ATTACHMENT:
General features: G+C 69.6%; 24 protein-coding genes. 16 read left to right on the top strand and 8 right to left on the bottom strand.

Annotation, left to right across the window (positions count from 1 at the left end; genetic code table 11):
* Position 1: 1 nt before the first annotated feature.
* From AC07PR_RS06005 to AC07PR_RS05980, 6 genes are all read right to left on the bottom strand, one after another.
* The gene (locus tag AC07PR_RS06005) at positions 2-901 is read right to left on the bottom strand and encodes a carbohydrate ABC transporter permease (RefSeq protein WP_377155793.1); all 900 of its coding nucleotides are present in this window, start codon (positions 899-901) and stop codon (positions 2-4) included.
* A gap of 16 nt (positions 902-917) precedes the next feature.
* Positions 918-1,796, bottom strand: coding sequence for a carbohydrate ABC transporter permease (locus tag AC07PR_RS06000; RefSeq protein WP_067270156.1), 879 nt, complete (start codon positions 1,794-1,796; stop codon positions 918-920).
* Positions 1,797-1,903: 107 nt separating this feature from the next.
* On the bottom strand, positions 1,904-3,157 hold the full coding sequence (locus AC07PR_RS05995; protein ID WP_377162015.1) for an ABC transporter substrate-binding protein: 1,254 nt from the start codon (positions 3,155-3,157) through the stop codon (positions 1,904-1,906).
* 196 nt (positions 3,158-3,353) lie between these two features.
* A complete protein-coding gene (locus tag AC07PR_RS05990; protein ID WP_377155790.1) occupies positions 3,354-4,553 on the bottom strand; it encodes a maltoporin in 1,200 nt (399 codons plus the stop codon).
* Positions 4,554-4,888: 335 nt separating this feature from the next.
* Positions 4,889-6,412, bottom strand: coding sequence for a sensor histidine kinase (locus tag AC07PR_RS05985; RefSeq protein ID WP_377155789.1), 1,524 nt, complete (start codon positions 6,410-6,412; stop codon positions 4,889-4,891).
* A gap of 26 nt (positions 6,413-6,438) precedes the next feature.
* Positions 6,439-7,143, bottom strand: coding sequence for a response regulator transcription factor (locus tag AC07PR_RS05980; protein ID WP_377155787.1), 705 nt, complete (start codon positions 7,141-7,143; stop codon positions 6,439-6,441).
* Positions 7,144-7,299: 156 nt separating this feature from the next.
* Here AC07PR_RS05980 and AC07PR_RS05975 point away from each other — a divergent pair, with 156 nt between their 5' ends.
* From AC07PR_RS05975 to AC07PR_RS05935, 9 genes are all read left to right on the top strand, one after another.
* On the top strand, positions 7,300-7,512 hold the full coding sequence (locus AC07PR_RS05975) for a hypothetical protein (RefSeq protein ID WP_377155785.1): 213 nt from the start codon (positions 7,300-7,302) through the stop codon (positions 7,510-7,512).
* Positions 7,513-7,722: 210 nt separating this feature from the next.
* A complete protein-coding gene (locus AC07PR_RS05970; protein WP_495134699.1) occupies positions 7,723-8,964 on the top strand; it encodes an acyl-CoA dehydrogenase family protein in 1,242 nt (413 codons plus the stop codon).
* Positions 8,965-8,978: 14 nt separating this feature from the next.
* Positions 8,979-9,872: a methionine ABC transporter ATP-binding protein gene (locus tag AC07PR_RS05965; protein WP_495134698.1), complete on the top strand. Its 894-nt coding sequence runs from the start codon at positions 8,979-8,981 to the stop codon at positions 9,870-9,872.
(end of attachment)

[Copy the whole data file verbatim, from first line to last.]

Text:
General features: G+C 69.6%; 24 protein-coding genes. 16 read left to right on the top strand and 8 right to left on the bottom strand.

Annotation, left to right across the window (positions count from 1 at the left end; genetic code table 11):
* Position 1: 1 nt before the first annotated feature.
* From AC07PR_RS06005 to AC07PR_RS05980, 6 genes are all read right to left on the bottom strand, one after another.
* The gene (locus tag AC07PR_RS06005) at positions 2-901 is read right to left on the bottom strand and encodes a carbohydrate ABC transporter permease (RefSeq protein WP_377155793.1); all 900 of its coding nucleotides are present in this window, start codon (positions 899-901) and stop codon (positions 2-4) included.
* A gap of 16 nt (positions 902-917) precedes the next feature.
* Positions 918-1,796, bottom strand: coding sequence for a carbohydrate ABC transporter permease (locus tag AC07PR_RS06000; RefSeq protein WP_067270156.1), 879 nt, complete (start codon positions 1,794-1,796; stop codon positions 918-920).
* Positions 1,797-1,903: 107 nt separating this feature from the next.
* On the bottom strand, positions 1,904-3,157 hold the full coding sequence (locus AC07PR_RS05995; protein ID WP_377162015.1) for an ABC transporter substrate-binding protein: 1,254 nt from the start codon (positions 3,155-3,157) through the stop codon (positions 1,904-1,906).
* 196 nt (positions 3,158-3,353) lie between these two features.
* A complete protein-coding gene (locus tag AC07PR_RS05990; protein ID WP_377155790.1) occupies positions 3,354-4,553 on the bottom strand; it encodes a maltoporin in 1,200 nt (399 codons plus the stop codon).
* Positions 4,554-4,888: 335 nt separating this feature from the next.
* Positions 4,889-6,412, bottom strand: coding sequence for a sensor histidine kinase (locus tag AC07PR_RS05985; RefSeq protein ID WP_377155789.1), 1,524 nt, complete (start codon positions 6,410-6,412; stop codon positions 4,889-4,891).
* A gap of 26 nt (positions 6,413-6,438) precedes the next feature.
* Positions 6,439-7,143, bottom strand: coding sequence for a response regulator transcription factor (locus tag AC07PR_RS05980; protein ID WP_377155787.1), 705 nt, complete (start codon positions 7,141-7,143; stop codon positions 6,439-6,441).
* Positions 7,144-7,299: 156 nt separating this feature from the next.
* Here AC07PR_RS05980 and AC07PR_RS05975 point away from each other — a divergent pair, with 156 nt between their 5' ends.
* From AC07PR_RS05975 to AC07PR_RS05935, 9 genes are all read left to right on the top strand, one after another.
* On the top strand, positions 7,300-7,512 hold the full coding sequence (locus AC07PR_RS05975) for a hypothetical protein (RefSeq protein ID WP_377155785.1): 213 nt from the start codon (positions 7,300-7,302) through the stop codon (positions 7,510-7,512).
* Positions 7,513-7,722: 210 nt separating this feature from the next.
* A complete protein-coding gene (locus AC07PR_RS05970; protein WP_495134699.1) occupies positions 7,723-8,964 on the top strand; it encodes an acyl-CoA dehydrogenase family protein in 1,242 nt (413 codons plus the stop codon).
* Positions 8,965-8,978: 14 nt separating this feature from the next.
* Positions 8,979-9,872: a methionine ABC transporter ATP-binding protein gene (locus tag AC07PR_RS05965; protein WP_495134698.1), complete on the top strand. Its 894-nt coding sequence runs from the start codon at positions 8,979-8,981 to the stop codon at positions 9,870-9,872.